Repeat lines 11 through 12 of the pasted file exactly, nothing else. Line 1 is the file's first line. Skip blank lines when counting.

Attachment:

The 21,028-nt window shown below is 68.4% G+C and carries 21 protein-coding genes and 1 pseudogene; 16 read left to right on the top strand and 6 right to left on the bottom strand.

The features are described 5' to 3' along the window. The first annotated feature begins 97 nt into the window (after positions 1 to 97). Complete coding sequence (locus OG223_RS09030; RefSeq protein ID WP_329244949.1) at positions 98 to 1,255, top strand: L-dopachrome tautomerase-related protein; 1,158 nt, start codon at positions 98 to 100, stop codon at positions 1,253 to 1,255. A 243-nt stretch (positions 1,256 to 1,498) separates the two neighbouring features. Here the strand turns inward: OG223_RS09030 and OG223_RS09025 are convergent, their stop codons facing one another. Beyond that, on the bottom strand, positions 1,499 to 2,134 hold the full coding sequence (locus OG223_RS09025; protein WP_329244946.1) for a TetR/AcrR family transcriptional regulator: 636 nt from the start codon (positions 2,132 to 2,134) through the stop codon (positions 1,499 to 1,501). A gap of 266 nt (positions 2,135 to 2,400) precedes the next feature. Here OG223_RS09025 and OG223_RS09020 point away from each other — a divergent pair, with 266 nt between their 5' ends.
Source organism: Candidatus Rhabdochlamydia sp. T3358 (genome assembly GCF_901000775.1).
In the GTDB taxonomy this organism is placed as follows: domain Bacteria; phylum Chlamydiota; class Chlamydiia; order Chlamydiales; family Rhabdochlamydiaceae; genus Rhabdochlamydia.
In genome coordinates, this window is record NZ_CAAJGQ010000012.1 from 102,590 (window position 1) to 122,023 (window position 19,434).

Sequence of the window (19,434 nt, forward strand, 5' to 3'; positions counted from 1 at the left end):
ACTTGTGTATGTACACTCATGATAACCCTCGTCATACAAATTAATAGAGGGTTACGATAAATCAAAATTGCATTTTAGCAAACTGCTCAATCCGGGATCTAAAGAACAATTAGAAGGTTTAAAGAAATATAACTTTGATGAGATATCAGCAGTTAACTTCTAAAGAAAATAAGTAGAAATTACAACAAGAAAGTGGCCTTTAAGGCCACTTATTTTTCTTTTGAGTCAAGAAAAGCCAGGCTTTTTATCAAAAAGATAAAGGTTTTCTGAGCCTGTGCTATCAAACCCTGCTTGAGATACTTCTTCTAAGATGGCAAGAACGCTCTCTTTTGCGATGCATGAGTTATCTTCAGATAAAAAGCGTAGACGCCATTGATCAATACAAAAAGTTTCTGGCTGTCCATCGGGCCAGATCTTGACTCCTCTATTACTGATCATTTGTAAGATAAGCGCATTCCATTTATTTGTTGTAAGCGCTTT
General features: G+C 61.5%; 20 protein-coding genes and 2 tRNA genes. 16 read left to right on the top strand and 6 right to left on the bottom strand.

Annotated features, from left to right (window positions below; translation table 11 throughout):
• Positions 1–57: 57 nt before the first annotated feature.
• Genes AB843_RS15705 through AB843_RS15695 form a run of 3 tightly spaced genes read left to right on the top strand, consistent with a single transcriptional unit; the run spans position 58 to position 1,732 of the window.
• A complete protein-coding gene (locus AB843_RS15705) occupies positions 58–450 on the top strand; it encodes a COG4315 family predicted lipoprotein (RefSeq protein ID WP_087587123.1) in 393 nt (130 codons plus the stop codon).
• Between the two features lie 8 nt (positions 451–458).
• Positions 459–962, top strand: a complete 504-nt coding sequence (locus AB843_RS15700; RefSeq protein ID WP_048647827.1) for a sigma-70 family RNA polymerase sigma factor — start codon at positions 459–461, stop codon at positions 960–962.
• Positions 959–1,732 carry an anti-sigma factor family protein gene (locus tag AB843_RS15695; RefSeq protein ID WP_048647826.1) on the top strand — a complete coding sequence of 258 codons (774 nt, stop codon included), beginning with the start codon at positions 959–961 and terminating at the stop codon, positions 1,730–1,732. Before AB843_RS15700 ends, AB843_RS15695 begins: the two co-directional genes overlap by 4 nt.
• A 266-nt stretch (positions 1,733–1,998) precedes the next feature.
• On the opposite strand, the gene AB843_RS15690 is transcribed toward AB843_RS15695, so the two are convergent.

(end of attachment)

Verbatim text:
• Genes AB843_RS15705 through AB843_RS15695 form a run of 3 tightly spaced genes read left to right on the top strand, consistent with a single transcriptional unit; the run spans position 58 to position 1,732 of the window.
• A complete protein-coding gene (locus AB843_RS15705) occupies positions 58–450 on the top strand; it encodes a COG4315 family predicted lipoprotein (RefSeq protein ID WP_087587123.1) in 393 nt (130 codons plus the stop codon).